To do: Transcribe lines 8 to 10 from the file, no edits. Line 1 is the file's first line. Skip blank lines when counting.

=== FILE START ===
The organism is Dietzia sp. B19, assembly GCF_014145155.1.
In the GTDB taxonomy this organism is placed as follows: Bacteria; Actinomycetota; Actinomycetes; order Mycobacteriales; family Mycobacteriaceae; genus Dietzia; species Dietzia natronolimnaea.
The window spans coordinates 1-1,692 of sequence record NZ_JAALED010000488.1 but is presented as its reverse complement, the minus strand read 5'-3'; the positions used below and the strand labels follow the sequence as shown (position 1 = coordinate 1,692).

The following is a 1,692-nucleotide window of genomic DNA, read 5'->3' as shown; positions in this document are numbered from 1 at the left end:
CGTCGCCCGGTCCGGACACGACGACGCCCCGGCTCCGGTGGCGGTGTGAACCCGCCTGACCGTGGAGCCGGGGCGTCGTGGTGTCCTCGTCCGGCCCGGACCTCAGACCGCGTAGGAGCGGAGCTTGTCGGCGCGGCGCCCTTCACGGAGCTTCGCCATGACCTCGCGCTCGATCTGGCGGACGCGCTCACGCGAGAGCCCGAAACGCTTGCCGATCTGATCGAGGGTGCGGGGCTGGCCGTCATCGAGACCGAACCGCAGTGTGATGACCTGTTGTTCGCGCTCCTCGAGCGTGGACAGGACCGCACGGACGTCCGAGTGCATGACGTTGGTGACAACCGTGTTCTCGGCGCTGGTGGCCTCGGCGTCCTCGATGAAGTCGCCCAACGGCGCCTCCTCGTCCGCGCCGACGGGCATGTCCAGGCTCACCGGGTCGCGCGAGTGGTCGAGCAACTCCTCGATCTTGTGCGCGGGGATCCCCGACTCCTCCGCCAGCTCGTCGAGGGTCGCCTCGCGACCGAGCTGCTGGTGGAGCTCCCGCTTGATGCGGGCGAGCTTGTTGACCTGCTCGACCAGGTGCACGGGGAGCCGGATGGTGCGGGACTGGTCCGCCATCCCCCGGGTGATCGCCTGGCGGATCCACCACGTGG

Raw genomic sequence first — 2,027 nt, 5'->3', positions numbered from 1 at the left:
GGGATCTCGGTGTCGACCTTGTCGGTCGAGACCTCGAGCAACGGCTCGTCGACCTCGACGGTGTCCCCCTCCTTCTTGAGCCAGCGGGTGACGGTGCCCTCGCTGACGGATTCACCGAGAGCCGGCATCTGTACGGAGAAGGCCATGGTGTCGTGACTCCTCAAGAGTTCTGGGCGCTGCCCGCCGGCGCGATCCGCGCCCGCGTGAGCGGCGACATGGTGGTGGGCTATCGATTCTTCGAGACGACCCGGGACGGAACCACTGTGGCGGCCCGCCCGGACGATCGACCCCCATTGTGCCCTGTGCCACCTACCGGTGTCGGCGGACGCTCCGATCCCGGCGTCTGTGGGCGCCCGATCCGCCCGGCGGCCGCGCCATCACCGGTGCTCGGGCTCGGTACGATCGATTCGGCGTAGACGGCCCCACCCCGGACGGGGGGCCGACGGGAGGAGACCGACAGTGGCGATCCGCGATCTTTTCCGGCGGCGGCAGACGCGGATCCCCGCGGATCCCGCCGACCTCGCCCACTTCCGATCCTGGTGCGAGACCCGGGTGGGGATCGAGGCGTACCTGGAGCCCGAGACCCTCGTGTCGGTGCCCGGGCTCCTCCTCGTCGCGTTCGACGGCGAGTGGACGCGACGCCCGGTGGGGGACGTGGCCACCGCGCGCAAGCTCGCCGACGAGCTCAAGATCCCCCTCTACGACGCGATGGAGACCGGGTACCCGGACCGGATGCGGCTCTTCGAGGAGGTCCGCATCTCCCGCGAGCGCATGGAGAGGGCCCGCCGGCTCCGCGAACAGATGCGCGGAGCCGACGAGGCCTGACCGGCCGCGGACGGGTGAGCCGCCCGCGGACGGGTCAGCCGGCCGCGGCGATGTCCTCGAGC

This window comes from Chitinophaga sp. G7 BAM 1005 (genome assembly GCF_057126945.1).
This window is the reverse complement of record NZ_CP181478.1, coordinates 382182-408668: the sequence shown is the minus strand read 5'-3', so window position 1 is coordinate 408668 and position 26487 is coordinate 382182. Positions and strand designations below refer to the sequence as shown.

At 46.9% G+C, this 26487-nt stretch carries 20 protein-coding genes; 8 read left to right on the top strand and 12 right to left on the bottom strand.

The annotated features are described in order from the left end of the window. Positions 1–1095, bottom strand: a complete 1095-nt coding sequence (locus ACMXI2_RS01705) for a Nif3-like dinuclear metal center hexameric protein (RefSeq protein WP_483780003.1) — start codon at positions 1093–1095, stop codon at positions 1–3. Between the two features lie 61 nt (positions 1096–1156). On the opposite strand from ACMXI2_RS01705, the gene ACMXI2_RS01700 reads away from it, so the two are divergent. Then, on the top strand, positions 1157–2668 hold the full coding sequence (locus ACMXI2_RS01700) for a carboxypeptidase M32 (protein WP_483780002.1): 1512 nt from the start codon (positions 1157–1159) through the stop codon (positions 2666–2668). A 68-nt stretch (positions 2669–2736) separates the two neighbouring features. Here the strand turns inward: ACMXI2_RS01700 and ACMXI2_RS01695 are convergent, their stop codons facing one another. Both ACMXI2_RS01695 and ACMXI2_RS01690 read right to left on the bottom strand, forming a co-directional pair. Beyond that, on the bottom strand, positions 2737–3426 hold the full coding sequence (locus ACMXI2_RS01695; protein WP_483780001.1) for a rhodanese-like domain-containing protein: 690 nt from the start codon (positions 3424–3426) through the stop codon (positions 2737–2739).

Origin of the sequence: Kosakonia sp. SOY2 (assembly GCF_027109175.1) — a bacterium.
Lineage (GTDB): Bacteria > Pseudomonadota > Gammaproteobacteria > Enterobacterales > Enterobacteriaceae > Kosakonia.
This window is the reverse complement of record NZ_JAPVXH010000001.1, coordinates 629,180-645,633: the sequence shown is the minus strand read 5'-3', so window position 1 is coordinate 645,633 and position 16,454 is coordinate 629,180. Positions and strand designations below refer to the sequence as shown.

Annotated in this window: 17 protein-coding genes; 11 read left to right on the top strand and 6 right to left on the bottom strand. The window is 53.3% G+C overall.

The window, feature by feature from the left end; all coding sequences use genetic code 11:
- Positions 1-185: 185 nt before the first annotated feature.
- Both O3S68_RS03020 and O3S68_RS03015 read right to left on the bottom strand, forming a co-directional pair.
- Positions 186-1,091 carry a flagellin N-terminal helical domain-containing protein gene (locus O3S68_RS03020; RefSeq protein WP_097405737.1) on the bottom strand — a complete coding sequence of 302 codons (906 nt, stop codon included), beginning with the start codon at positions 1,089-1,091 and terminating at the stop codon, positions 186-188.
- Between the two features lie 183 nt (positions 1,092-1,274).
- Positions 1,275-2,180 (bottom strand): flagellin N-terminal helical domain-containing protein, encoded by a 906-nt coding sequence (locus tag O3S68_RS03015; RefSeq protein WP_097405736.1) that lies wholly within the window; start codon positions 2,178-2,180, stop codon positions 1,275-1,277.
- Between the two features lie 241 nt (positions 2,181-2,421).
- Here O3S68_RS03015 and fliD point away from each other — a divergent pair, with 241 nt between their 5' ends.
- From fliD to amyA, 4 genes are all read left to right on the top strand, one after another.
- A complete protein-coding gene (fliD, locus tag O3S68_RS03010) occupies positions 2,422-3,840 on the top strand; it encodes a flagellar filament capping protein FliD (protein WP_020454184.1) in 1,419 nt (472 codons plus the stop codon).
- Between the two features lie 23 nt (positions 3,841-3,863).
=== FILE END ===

This window comes from Chitinophaga sp. G7 BAM 1005 (genome assembly GCF_057126945.1).
This window is the reverse complement of record NZ_CP181478.1, coordinates 382182-408668: the sequence shown is the minus strand read 5'-3', so window position 1 is coordinate 408668 and position 26487 is coordinate 382182. Positions and strand designations below refer to the sequence as shown.

At 46.9% G+C, this 26487-nt stretch carries 20 protein-coding genes; 8 read left to right on the top strand and 12 right to left on the bottom strand.